So Kierkegaard and his pseudonyms are not without their authoritative counterparts.
Nonetheless, the word that seems to fit the viewpoint adopted by Johannes Climacus is fideism, and fideism is a heterodox understanding of faith. For the fideist, believing is not a reasonable act; what is believed is neither established by what is known nor could it be disestablished by what is known. Faith is simply a different realm from reason and there is no overlap between them. That is a position the Catholic must reject.
Alas, it is not easy to pin down Climacus and even more difficult to pin down Kierkegaard himself on the matter. In the Journals he seems to be making the Pauline point. To the unbeliever, the content of faith may seem nonsense, but "from the other side", that is, for the believer, it is not. If fideism is at least a tendency in Kierkegaard, it is possible to find such passages which make the unequivocal attribution of fideism to him problematic.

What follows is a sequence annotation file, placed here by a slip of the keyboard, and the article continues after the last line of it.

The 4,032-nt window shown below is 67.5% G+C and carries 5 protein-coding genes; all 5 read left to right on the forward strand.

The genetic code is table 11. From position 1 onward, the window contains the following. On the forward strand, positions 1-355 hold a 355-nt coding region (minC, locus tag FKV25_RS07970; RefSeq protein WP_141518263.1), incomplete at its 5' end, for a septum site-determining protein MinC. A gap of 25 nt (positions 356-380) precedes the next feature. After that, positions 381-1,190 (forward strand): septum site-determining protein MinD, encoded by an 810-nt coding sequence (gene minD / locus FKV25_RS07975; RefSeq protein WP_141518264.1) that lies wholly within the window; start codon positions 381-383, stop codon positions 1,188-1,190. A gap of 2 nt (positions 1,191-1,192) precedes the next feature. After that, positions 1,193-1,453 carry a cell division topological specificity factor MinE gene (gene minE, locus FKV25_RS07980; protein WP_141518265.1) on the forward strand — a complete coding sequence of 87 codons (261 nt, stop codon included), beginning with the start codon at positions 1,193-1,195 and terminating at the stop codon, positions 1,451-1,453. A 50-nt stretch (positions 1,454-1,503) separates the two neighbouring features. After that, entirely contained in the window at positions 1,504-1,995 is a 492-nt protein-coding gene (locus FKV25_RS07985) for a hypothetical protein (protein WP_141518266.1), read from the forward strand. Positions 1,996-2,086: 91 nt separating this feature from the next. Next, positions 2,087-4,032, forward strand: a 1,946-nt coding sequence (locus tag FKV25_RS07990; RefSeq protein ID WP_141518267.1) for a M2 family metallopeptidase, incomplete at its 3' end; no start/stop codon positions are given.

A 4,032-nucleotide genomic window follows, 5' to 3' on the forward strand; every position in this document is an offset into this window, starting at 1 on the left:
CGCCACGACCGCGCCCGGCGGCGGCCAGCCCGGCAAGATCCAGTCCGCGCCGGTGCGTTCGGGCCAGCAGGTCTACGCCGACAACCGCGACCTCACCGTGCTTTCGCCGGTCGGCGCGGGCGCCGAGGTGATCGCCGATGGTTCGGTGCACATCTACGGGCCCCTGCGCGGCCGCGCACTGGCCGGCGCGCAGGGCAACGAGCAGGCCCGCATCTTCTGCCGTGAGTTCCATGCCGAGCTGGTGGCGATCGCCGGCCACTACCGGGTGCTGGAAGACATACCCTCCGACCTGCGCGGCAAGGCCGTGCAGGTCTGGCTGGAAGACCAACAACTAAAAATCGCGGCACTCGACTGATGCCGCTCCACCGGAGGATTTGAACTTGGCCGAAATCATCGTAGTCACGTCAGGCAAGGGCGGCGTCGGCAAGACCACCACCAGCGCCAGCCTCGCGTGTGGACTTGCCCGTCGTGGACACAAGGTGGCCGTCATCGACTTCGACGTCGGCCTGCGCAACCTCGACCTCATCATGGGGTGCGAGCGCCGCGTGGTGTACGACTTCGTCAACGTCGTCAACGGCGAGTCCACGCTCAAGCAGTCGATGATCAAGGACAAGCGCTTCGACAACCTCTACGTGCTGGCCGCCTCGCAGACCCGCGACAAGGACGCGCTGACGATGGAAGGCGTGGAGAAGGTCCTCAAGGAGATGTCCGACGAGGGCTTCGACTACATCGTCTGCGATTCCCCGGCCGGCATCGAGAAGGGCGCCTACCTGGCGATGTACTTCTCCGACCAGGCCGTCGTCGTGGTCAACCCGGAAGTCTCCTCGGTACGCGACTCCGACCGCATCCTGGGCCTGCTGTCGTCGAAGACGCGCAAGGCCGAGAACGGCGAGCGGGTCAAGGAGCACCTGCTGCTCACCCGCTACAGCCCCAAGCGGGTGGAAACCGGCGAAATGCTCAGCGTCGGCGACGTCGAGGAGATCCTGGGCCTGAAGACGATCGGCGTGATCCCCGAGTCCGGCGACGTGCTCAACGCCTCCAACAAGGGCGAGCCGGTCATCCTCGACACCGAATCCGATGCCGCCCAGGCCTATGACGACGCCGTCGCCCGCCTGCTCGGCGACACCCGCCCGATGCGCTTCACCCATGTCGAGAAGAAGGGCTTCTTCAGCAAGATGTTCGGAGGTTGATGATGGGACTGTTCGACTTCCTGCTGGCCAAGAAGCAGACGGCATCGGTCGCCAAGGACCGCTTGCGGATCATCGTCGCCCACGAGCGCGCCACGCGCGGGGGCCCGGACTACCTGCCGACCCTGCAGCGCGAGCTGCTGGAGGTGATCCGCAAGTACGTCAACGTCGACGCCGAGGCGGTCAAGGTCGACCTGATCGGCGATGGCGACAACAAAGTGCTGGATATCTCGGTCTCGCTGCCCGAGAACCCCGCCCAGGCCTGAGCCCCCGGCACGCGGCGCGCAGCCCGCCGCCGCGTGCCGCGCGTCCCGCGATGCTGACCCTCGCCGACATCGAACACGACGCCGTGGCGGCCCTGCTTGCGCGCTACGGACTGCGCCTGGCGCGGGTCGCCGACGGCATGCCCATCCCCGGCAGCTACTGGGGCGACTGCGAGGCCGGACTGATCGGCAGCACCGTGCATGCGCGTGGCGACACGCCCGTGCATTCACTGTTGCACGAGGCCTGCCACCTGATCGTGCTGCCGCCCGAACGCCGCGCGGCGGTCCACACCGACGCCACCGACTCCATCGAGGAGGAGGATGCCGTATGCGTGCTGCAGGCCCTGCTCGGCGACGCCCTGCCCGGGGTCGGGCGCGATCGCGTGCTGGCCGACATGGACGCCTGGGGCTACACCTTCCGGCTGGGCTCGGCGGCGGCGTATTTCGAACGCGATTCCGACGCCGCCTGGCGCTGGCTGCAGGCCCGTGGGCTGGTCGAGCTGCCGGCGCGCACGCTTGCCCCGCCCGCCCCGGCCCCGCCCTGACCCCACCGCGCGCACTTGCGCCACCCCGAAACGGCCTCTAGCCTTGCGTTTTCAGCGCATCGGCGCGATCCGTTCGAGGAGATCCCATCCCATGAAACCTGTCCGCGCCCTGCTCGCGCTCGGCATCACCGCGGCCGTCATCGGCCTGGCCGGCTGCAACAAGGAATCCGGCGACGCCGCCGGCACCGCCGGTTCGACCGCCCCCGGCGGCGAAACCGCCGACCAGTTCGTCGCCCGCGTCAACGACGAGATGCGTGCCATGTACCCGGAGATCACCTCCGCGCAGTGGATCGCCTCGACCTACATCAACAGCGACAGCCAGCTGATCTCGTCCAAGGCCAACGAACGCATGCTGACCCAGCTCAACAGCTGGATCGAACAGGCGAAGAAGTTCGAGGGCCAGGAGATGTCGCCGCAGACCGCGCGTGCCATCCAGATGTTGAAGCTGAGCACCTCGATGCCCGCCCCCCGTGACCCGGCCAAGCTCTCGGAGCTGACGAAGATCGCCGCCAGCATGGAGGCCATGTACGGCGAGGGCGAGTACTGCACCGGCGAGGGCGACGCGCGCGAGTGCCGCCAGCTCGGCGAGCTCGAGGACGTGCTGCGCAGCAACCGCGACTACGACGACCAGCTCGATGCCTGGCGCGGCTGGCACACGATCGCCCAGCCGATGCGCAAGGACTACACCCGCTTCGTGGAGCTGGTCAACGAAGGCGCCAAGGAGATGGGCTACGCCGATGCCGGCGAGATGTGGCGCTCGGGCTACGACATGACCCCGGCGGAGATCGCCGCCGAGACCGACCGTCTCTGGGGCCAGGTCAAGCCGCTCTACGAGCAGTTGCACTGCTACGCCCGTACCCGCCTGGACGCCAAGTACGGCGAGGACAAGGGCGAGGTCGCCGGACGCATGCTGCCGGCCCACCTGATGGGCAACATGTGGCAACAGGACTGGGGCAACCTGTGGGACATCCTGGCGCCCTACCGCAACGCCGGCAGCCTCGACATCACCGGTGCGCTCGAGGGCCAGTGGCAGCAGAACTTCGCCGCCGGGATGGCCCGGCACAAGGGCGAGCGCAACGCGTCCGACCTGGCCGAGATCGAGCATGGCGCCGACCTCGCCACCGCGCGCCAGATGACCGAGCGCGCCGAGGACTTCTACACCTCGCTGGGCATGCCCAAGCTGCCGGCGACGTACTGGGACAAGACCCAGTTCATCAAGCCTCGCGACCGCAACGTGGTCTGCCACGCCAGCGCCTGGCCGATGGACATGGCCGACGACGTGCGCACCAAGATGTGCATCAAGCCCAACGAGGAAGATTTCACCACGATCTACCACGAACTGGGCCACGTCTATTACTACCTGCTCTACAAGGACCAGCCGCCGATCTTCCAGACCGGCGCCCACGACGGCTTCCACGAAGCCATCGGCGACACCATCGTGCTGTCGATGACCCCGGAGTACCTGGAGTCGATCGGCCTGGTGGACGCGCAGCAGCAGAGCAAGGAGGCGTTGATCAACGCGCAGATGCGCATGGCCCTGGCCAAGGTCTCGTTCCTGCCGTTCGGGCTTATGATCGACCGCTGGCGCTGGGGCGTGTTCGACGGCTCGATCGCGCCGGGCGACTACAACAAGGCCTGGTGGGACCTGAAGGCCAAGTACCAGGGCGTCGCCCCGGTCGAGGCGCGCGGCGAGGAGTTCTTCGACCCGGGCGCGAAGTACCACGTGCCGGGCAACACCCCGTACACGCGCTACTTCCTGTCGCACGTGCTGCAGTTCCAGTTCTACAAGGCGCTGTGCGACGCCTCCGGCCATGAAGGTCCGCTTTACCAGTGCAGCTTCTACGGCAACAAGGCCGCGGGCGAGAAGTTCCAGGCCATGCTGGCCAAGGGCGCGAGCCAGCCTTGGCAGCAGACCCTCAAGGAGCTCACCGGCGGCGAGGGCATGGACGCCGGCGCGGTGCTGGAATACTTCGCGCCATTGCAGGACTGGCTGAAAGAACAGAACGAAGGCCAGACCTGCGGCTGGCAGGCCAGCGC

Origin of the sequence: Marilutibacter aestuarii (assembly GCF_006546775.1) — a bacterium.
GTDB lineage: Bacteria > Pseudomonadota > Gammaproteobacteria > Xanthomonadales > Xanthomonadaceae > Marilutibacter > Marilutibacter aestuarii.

One paradox of the Kierkegaardian authorship is that his apparent obscurantism goes hand in hand with an enormous learning. And we must be careful in getting the point of the denials he makes.
Item. The longevity of Christianity does not establish its truth.
Item. Biblical studies cannot establish the truth of the Bible. These denials may seem to dismiss as undesirable Church history and biblical studies, but of course that is not their purport. But Kierkegaard was alive as were few others to the intellectual pride which can grip the scholar and lead him to think that he is establishing the truth of Christianity, that finally the whole thing will be put on a secure and scientific footing.
Of course what we have become familiar with is the debunking attitude of those who engage in such studies. Here, Kierkegaardian irony and derision are quite in order.
Fragments, chapter 3 and Interlude.
Why is one tempted to charge Kierkegaard with being a fideist?